As the chart shows the trend is towards existing well decline rates taking a monthly bite into production of as much as 100,000 per day by the end of next year. Some may be tempted to argue that while this may be true, we should also expect to see an increase in well drilling rates next year, which will increase the monthly new supply addition to over the expected 105,000 barrels per day we will likely see this month.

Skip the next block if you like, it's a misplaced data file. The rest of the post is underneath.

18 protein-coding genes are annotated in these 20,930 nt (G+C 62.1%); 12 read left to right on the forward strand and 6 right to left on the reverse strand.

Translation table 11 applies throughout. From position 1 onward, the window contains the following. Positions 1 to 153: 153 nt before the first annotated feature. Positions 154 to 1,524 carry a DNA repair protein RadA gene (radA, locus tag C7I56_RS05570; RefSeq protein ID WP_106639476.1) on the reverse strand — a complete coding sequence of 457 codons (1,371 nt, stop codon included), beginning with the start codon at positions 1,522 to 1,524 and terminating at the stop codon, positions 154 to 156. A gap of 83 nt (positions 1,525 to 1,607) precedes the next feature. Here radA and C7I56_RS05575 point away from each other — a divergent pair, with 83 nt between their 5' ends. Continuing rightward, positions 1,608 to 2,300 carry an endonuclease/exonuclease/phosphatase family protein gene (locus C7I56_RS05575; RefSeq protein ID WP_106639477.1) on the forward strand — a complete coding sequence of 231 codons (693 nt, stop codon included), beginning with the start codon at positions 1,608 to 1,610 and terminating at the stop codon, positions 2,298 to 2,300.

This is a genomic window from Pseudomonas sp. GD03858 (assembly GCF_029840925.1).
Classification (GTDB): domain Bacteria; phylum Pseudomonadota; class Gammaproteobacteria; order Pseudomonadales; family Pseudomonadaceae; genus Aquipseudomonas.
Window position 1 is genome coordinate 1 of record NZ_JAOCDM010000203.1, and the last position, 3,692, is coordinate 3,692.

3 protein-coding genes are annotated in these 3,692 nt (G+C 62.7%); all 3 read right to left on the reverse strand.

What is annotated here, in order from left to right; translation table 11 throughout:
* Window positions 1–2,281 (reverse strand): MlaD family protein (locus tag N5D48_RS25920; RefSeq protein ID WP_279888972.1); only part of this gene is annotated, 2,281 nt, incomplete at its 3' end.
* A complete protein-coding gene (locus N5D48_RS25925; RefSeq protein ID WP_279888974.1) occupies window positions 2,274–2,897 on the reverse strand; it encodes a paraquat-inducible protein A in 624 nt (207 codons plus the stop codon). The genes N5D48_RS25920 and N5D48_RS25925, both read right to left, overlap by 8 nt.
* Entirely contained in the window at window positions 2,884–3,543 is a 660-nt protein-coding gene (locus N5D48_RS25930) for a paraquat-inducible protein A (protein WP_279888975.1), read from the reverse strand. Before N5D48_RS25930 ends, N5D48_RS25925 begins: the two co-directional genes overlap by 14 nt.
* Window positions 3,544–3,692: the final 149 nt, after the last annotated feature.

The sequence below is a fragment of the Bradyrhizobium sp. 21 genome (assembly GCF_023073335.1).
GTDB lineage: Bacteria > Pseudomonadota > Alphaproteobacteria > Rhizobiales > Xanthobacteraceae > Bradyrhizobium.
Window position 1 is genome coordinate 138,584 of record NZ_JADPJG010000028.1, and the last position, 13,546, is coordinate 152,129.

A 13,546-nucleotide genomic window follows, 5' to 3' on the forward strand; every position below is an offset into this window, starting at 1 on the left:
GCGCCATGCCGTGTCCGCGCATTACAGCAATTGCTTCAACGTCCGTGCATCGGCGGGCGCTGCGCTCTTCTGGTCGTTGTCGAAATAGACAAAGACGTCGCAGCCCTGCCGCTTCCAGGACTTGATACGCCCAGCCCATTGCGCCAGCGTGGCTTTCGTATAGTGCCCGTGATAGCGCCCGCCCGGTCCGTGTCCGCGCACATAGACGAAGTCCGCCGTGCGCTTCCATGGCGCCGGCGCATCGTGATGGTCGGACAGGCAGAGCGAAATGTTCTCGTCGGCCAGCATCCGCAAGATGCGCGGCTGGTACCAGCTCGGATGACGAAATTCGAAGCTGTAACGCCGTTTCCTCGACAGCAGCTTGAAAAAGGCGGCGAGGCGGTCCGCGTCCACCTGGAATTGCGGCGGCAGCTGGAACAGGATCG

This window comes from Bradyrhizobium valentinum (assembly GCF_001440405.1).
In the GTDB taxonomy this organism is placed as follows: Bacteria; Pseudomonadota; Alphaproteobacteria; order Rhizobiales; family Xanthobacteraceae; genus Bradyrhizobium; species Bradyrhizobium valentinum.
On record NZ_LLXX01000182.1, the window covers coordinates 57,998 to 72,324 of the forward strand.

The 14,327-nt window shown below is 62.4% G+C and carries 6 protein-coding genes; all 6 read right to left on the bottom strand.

The Texas Railroad Commission data on new drilling permits for Eagle Ford tells us a different story. Over 4,100 new wells were drilled in 2012. This year, as of the end of September just over 3,000 drilling permits were issued, so unless the trend picks up significantly in the last three months of the year we will see a slight decline in new wells drilled in 2013. An EIA study on total potential wells that can be drilled in the Eagle Ford and Bakken tells us that ultimately we should expect about 22,000 wells to be drilled in the Eagle Ford (link). We are already at the halfway point as of the end of this year. Assuming that the EIA study is approximately correct, we would run out of places to drill by the end of 2016 if we were to maintain the rate of wells drilled per year at over 4,000.